The Last Performance by Judd Morrissey is a collaborative literary project which uses several thousand source texts to construct a visual, animated piece. It is a strange piece to navigate, to say the least, combining aspects of hypertext poetry, the style of Sea and Spar Between and a constantly shifting “dance” of a submitted lexia. In a sense, it seems to be much more anchored in the aesthetic of performance art than the more mechanical or hypertextual side, leaving a very wide door open for interpretation.
The most interesting quality of this piece that I found was that, in a way, it’s a culmination of most of the genres of elit that we’ve studied this semester (games excluded.) It seems highly reliant upon the precedent set and the paths tread by earlier works, expanding upon them and integrating them into a new product. In a way, it’s a work that’s almost entirely contingent upon its many paratexts–ranging from the submitted texts which comprise its multitude of shapes to the texts from which it draws its mechanics. While I can’t speak much on its meaning, I can argue with great certainty that The Last Performance is a sort of evolutionary step of the medium, consuming the ideas of its predecessors and reconstructing them.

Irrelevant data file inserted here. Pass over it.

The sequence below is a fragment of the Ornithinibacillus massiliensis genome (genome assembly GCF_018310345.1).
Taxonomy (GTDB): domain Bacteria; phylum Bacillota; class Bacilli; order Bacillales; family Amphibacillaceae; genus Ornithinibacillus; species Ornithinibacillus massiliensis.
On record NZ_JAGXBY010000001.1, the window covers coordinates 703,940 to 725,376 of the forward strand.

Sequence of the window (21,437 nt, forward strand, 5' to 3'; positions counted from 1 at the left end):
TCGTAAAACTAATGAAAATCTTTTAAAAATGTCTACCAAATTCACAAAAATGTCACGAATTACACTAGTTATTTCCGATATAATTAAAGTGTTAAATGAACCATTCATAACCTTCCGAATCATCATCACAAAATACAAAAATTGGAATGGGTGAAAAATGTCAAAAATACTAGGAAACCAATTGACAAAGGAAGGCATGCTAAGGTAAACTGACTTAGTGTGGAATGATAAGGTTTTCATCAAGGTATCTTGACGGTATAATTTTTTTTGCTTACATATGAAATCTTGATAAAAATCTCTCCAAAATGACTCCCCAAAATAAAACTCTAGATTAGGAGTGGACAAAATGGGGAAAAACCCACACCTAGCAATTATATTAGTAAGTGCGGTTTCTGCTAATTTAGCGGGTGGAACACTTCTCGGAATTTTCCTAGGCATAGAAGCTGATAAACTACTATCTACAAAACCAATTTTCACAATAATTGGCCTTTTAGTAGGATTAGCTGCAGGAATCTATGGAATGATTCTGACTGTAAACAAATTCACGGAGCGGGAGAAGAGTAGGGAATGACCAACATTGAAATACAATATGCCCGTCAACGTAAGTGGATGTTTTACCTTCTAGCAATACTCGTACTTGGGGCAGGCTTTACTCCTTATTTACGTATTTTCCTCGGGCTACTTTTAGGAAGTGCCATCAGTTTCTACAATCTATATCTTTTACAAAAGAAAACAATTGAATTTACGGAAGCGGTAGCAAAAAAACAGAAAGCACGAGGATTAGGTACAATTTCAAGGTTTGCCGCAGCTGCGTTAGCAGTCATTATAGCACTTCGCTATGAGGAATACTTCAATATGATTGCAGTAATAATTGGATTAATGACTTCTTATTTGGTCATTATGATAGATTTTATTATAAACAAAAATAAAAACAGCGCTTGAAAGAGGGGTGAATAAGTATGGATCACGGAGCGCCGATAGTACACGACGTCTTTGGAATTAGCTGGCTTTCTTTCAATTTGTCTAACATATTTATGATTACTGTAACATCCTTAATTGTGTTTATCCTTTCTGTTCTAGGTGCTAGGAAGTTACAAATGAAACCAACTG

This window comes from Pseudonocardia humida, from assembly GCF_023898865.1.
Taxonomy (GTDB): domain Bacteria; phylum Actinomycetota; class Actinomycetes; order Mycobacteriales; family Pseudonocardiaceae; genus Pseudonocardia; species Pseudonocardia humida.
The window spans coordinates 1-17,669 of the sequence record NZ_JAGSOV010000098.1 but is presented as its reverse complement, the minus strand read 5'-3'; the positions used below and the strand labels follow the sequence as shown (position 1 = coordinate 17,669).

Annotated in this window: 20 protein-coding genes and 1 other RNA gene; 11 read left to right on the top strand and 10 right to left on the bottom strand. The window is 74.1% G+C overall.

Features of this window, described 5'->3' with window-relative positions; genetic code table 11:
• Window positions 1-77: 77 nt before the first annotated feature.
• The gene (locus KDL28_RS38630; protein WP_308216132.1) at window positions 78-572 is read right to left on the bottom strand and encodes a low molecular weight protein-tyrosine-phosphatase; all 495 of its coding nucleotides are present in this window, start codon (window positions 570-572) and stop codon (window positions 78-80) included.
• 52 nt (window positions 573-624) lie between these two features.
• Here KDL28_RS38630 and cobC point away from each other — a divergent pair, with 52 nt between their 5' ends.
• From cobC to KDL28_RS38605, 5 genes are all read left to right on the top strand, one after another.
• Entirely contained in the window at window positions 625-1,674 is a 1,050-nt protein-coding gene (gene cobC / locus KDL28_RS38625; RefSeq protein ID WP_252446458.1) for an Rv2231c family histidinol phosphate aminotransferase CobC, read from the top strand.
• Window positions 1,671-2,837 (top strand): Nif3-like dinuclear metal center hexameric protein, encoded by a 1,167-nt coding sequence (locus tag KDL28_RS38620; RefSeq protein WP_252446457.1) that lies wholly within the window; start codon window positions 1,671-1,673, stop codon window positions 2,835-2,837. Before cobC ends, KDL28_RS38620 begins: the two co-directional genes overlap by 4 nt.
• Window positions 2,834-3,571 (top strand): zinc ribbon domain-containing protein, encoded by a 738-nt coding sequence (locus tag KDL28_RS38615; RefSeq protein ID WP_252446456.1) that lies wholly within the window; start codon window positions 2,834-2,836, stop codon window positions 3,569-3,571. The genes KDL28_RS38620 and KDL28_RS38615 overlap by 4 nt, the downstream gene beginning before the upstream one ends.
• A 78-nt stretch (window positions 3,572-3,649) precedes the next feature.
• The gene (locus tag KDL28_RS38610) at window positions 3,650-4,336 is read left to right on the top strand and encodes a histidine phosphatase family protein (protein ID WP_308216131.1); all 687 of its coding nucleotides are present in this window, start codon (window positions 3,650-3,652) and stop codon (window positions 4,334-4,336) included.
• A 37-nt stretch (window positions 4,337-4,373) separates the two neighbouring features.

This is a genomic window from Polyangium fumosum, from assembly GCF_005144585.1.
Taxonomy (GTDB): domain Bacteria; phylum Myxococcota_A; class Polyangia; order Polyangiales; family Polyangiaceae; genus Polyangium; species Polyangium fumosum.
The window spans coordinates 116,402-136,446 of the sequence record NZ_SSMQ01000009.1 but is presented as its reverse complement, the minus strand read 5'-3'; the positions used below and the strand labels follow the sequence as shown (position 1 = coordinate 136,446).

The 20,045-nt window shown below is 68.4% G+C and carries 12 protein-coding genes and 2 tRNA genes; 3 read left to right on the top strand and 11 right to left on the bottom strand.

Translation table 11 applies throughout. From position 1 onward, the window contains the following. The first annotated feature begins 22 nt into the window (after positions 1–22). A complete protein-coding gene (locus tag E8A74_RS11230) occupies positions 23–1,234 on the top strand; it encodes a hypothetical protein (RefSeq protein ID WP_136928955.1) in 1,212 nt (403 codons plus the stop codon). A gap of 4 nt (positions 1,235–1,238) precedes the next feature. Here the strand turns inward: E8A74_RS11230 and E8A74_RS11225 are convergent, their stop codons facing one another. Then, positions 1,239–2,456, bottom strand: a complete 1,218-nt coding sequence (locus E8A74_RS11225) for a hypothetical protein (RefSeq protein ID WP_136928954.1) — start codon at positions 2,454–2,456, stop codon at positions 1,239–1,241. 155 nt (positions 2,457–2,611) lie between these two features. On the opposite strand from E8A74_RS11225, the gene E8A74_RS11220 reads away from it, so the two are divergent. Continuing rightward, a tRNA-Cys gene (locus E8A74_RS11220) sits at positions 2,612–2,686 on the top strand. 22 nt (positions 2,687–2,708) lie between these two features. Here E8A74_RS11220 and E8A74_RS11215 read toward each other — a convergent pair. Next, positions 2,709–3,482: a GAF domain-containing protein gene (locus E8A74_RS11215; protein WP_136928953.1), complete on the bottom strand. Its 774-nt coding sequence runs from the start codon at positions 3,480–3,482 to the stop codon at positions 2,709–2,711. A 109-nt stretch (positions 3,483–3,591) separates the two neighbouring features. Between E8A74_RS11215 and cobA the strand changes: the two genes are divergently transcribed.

This quality raises a few questions about the nature of appropriation in electronic literature. Obviously, the perception of appropriation varies between media, but elit seems to be the most colloquially “open” medium in the sense that it’s entirely permissive of taking, re-working, and continually building upon prior foundations rather than trying to maintain the appearance of “starting from scratch” with every new text. We saw this in the beginning of the course with the likes of Taroko Gorge and Takei, George, as well as further reconstructions and emulations of prior works. The likes of those works, as well as The Last Performance, raises the question on what kind of dynamic appropriation brings to electronic literature as a medium.